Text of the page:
Ginny. You shouldn't have...
Pragmatically, he knew she'd done what was right. But his heart rebelled against the necessity of it, and he even felt guilty thinking that she'd done the right thing. Because what kind of man would think that a friend's suicide was the right thing - in any circumstances?
"I came back," he said at last. Maybe it was Luna's loony influence, but he felt the need to say the words and not just think them. He needed to hear them out loud, not just in the quiet of his mind. "I'm sorry it took so long."
He'd promised to come back. Someday.
Somehow, the hours had turned into days and the days into weeks, months, and years. Three years had passed in the blink of an eye and at the end of them, she was still dead.
Some evils shouldn't be allowed to live, Harry.
Harry started in surprise, wondering if it was his own imagination or really a voice he heard.
The graveyard was peaceful and quiet, subdued in the solemnity of consecrated earth. Nothing moved but the bees dancing over the flowers, and Harry relaxed, not sure if he wished her here or not. But no ghosts haunted this place - especially not hers. Ginny's body lay here, but Ginny herself - all the things that had made her who Harry loved - they were gone, far away.
"I've been...travelling." Trying to forget. "It helped." Just not as much as he'd thought it might. "I learned stuff. Philosophy." How to keep going in the face of loss. "I...missed you."
He paused and took a deep breath.
"I wish you'd been the Girl Who Lived, Ginny. Because then...then..."
So many possibilities, lost in her death. After that last battle against Voldemort, Harry walked away from the wizarding world. Not that he could escape being The Boy Who Lived, but in leaving the world where he'd once felt at home, he could at least forget the girl he'd loved.
"It took me this long to understand, Gin. I can't forget you. And I don't want to." It wasn't crippling, the way romance novels claimed, but it would scar him - had scarred him as indelibly as that first confrontation with Voldemort on a night twenty years ago.
"I came to keep my promise," he said. The poppies were still in his hand and he tucked them into one of the jars by the headstone. "I came to say goodbye."
He had a life to live - maybe not the life he'd imagined when he was seventeen, but a life nevertheless. There were people who'd missed him, people who cared about him, and a world that his parents had given him - his parents and Ginny.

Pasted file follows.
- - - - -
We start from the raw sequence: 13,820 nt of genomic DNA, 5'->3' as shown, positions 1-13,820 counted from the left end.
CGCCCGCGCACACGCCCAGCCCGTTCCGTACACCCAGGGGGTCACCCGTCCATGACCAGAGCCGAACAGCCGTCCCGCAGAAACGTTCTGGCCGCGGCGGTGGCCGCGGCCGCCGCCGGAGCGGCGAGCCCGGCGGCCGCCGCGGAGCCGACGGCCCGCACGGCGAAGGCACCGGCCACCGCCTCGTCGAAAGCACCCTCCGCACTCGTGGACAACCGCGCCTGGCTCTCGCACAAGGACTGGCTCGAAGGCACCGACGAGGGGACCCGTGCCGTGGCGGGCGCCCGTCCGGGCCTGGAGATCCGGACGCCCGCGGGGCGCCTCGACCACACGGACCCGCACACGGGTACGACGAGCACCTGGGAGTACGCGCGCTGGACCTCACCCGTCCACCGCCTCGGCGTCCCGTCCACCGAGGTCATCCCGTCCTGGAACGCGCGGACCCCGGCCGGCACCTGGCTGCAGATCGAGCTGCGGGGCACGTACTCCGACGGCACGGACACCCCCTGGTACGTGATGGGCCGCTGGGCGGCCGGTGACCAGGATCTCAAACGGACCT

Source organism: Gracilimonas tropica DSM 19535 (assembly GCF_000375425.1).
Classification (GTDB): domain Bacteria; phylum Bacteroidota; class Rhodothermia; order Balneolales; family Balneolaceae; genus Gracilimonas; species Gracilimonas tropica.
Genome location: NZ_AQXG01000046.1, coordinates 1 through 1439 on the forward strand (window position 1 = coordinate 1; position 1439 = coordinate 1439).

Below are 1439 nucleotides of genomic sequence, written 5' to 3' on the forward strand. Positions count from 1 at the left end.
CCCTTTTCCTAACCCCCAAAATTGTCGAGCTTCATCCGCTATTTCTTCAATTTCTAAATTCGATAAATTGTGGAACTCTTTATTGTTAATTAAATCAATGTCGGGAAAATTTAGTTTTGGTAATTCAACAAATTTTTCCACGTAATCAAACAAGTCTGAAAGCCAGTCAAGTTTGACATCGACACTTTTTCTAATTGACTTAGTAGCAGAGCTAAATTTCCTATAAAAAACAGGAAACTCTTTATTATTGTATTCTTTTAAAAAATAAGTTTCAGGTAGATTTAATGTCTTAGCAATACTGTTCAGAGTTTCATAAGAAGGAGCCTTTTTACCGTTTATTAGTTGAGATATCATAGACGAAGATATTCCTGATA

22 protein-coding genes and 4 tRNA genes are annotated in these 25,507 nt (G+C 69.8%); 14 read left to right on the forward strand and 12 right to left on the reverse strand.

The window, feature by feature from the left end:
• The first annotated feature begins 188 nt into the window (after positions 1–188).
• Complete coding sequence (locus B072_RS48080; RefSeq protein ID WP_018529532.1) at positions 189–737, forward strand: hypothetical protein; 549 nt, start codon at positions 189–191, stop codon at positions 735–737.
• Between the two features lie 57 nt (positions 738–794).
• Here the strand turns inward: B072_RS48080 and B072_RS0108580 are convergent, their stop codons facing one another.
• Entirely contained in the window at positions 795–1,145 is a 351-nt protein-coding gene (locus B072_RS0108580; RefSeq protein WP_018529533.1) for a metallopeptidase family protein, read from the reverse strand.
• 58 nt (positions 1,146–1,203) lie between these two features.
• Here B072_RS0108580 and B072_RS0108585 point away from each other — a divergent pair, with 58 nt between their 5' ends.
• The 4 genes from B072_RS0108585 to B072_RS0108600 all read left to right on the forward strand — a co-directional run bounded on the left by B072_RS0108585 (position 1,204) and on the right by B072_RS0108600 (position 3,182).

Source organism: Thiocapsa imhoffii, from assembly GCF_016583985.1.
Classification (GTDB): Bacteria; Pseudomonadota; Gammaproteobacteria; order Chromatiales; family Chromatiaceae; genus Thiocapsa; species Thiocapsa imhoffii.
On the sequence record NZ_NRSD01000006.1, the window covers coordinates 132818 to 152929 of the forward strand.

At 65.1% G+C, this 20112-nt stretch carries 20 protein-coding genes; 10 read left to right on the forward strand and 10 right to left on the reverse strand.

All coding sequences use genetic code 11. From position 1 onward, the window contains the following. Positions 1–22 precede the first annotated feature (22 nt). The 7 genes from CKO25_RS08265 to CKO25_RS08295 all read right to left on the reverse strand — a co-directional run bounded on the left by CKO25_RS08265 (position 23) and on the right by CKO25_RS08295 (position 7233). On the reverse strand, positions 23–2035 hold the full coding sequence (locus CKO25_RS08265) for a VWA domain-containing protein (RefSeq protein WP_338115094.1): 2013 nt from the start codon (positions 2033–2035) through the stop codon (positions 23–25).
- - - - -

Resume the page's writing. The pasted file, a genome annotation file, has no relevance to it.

She'd done the right thing. Harry accepted that at last.
Now he was ready to move on.
As he rose to his feet, the wind rustled the leaves of the trees beyond the spiky fence, like a breathy sigh, carrying away the old pain and grief, giving him a lease of life he never thought he'd have.
He walked away from her grave, knowing he'd be back from time to time. Maybe it was his imagination, but the world seemed lighter, brighter around him, as though a veil had lifted.
Luna was waiting outside the fence, making faces at a butterfly that had landed on her hand. "She missed you."
"Ginny. She missed you."
Harry didn't know how to respond to that. After a moment, he found his voice. "I missed her, too."
"You should have come earlier," Luna said, lifting her gaze from the butterfly. "I said you'd be back."
That surprised him. "You did?"
"Of course." The insect lifted from her finger and fluttered off into the hazy afternoon. "We all return to where we came from, Harry."
That sounded more cryptic than crazy.
Harry stared at her as she tilted her head at him, studying his face.
Like most people he'd known at school, he hadn't seen Luna for several years. His last clear memory of her was at Ginny's funeral, staring off into space, frowning just a little. She'd come up and said something to him, although he forgot what it was.
Very few memories of that day remained with him, even years later, everything was a blur of faces and noises, light and haze.
But he remembered the blue of her eyes, meeting his gaze in the crowd and nodding at him as solemnly as any minister.
Those eyes regarded him now, almost critically, studying the changes time had made in him.
She hadn't changed all that much. Instead of radish earrings and lion-headed hats, it seemed to be silver snake fangs and daisy chains, but other than that, the air of distinct dottiness was unchanged. Whether she was talking to butterflies or graves, Luna was entirely Luna.
Then she smiled, quickly and without self-consciousness, and touched his arm. "It's good to have you home, Harry."
Ron and Hermione had said the same thing, and the Weasleys, and Harry had nodded and not said anything. Now, he stopped and turned towards her. "Did you miss her?"
She'd taken a step past him, continuing serenely along. Now she turned back to face him and Harry found himself waiting for her response.
Among the Weasleys - both sets - the topic of Ginny hadn't been broached. She was there, in everyone's thoughts, but nobody brought her up. They'd probably been worried about Harry's state of mind, and Harry hadn't exactly felt like talking about her.
On the other hand, he had a feeling Luna might understand him a little better than the Weasleys. After all, she, too, was solitary.
"She was my friend," Luna said. "Of course I missed her. But that's what you do with absent friends."
Her statement was simple, yet Harry felt as though he'd been hit with a stunning spell.
She missed you, Luna had said. That's what you do with absent friends.
He'd been gone too long.
It was good to be back.
Luna peered at him, as though he were one of her fantastic beasts, then smiled briefly and continued walking down the path towards Ottery St. Catchpole.
"That's what you do," Harry echoed, quieter.
He turned to look at the graveyard, at the tall cast-iron fence and thick green grass sprouting out from around the tombstones. Ginny Weasley was dead and gone.
As he looked back along the road that lead away from the dead and buried past, he caught sight of the blonde head, still crowned with its circlet of lopsided daises, and wondered whether Luna had missed him.
Too soon to ask? Or too late?
Only one way to find out.
Harry took a deep breath and walked away from his past.
- fin -
FEEDBACK: You know you want to!